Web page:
The Best Of Customer Experience Matters, Volume #2

It’s hard to believe, but this is my 100th post. So let me start with a big thank you to everyone who has been reading, linking to, writing about, and passing along my blog…


As I did on my 50th post (The Best Of Customer Experience Matters, Volume #1), I decided to mark this milestone with a retrospective of my last 50 entries. So here’s a look back at the major themes in those posts:

The bottom line: I hope that you’ve enjoyed the first 100!

P.S. Don’t forget to read The Best Of Customer Experience Matters, Volume #1

Written by 

I am an experience management transformist, helping organizations improve business results by engaging the hearts and minds of their customers, employees, and partners. My "job" is Head of the Qualtrics XM Institute. The Institute is still being established, but our goal is to help organizations around the world thrive by mastering Experience Management (XM). As part of this focus, I examine strategy, culture, interaction design, customer service, branding and leadership practices. And, as many people know, I love to speak about these topics in almost any forum. Prior to joining Qualtrics, I was managing partner of Temkin Group (leading CX research, advisory, and training firm), co-founder and chair of the Customer Experience Professionals Association (, and a VP at Forrester Research. I'm a fanatical student of business, so this blog provides an outlet for sharing insights from my ongoing educational journey. Check out my LinkedIn profile:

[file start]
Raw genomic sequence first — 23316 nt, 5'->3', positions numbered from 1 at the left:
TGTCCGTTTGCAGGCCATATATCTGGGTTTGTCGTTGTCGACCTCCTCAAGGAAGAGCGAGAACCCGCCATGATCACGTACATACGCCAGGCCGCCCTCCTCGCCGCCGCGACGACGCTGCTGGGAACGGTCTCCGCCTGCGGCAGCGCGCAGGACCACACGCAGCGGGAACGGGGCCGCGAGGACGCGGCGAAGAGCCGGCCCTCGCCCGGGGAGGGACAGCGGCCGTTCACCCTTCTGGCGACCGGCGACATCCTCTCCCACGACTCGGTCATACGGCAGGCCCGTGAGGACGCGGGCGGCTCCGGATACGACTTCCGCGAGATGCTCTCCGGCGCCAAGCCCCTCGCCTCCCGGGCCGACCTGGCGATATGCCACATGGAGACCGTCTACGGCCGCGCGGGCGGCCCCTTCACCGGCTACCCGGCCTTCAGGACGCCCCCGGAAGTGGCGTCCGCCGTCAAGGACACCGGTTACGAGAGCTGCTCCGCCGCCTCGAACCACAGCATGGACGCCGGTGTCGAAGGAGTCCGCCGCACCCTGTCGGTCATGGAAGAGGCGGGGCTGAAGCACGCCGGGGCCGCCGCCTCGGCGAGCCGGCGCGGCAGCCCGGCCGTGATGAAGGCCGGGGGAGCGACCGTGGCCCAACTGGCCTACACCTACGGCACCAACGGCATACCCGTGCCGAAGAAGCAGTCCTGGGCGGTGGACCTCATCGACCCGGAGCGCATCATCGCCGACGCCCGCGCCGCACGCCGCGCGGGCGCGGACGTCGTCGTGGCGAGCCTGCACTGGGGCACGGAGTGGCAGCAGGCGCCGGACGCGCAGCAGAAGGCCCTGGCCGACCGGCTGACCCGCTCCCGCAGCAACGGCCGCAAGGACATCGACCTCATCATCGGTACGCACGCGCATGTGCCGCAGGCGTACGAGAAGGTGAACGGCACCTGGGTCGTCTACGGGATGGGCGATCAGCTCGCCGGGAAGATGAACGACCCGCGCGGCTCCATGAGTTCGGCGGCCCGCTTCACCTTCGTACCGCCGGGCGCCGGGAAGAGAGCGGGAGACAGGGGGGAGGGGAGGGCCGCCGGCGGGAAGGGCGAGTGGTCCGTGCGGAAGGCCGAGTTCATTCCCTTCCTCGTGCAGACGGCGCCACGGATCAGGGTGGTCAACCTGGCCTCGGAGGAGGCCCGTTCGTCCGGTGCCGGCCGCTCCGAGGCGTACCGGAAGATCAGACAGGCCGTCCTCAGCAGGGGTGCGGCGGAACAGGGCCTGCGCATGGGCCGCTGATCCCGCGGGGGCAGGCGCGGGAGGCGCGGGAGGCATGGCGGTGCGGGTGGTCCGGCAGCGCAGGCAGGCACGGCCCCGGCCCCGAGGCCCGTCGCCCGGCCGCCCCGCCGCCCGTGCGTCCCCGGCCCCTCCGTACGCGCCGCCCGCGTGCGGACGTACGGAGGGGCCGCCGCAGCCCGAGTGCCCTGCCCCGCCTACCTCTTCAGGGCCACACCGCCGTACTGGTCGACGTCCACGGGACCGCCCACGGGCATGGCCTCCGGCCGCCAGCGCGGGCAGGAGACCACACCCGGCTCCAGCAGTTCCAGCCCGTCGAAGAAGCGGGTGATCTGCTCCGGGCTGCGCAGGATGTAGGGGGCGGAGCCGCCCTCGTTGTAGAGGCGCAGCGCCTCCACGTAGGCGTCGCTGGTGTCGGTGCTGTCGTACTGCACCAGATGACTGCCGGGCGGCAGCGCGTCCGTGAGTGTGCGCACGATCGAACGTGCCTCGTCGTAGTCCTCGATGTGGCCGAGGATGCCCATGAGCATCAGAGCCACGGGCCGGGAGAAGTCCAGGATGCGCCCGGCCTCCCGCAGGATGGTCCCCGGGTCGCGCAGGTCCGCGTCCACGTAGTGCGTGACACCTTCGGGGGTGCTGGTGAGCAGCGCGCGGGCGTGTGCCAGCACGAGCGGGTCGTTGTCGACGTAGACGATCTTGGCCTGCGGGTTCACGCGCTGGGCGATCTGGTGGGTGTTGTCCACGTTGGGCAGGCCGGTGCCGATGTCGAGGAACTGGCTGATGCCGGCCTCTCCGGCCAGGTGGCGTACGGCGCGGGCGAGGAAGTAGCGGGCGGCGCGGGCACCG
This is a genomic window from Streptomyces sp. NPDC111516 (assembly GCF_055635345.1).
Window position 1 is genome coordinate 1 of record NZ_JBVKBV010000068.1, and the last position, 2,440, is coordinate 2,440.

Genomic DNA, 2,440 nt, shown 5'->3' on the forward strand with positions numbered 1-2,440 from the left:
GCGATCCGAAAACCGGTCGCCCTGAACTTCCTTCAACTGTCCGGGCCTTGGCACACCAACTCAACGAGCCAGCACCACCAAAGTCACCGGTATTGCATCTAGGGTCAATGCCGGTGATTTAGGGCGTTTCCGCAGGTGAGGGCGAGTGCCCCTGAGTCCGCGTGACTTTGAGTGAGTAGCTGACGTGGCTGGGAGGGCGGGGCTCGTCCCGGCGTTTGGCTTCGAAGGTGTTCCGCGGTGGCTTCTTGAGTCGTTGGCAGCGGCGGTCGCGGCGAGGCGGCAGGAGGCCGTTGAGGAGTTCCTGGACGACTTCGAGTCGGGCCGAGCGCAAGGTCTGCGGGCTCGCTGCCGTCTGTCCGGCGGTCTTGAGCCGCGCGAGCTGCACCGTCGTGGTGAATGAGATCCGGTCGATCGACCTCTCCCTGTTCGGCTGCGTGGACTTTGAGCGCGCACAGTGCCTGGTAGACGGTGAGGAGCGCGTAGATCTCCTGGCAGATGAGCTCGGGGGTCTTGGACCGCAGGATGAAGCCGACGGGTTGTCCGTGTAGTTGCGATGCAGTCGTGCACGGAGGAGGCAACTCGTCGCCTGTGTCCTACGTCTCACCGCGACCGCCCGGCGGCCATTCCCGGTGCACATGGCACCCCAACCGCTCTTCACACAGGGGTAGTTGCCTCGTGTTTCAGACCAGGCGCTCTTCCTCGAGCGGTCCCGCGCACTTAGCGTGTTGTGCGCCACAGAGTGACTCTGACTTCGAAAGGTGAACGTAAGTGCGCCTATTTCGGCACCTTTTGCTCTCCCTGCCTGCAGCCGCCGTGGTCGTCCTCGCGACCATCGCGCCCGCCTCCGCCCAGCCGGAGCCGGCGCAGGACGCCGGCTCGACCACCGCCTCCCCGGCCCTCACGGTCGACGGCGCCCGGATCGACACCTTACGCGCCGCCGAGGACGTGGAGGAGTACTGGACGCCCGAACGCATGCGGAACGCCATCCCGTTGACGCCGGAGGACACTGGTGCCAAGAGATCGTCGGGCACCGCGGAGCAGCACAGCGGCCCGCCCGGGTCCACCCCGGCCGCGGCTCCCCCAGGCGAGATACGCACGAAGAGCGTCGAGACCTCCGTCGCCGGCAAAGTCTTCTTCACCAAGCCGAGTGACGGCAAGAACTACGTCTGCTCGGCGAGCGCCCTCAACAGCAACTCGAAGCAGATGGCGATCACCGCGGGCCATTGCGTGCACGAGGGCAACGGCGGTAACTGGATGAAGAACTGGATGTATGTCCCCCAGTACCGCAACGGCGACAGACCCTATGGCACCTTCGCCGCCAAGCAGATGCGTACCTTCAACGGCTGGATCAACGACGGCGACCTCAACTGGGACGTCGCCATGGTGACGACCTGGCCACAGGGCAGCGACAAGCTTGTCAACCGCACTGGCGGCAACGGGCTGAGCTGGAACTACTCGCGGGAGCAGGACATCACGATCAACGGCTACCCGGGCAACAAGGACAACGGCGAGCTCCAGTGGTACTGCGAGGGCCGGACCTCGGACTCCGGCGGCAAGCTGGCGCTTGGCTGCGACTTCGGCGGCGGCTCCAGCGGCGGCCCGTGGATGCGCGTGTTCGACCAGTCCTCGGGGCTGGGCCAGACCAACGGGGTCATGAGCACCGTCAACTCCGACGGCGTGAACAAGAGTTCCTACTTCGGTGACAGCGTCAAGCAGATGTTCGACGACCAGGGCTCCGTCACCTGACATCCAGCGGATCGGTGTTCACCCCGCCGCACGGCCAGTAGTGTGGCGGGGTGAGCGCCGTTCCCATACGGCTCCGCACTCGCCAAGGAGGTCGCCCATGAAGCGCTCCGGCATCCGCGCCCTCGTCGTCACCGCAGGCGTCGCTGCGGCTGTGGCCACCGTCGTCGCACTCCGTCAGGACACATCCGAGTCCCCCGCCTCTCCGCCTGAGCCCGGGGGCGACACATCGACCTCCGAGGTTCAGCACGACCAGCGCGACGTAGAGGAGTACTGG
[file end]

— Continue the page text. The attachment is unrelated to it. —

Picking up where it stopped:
4 thoughts on “The Best Of Customer Experience Matters, Volume #2”

  1. The content is great. Do you know of any writeup for User Experience in the government sector. Particularly citizen experience for govt services.

  2. Sarji: I haven’t written anything specifically on citizen experience in a while. The last thing I wrote was “State Motor Vehicle Sites Fail On Usability” in August 2004 in which I applied our Web Site Review methodology to the motor vehicle department Web sites of five states: California, Florida, Illinois, New York, and Texas. All of the sites failed our usability test.

    The basic principles of good customer experience, however, are equally valid in a government/citizen environment.

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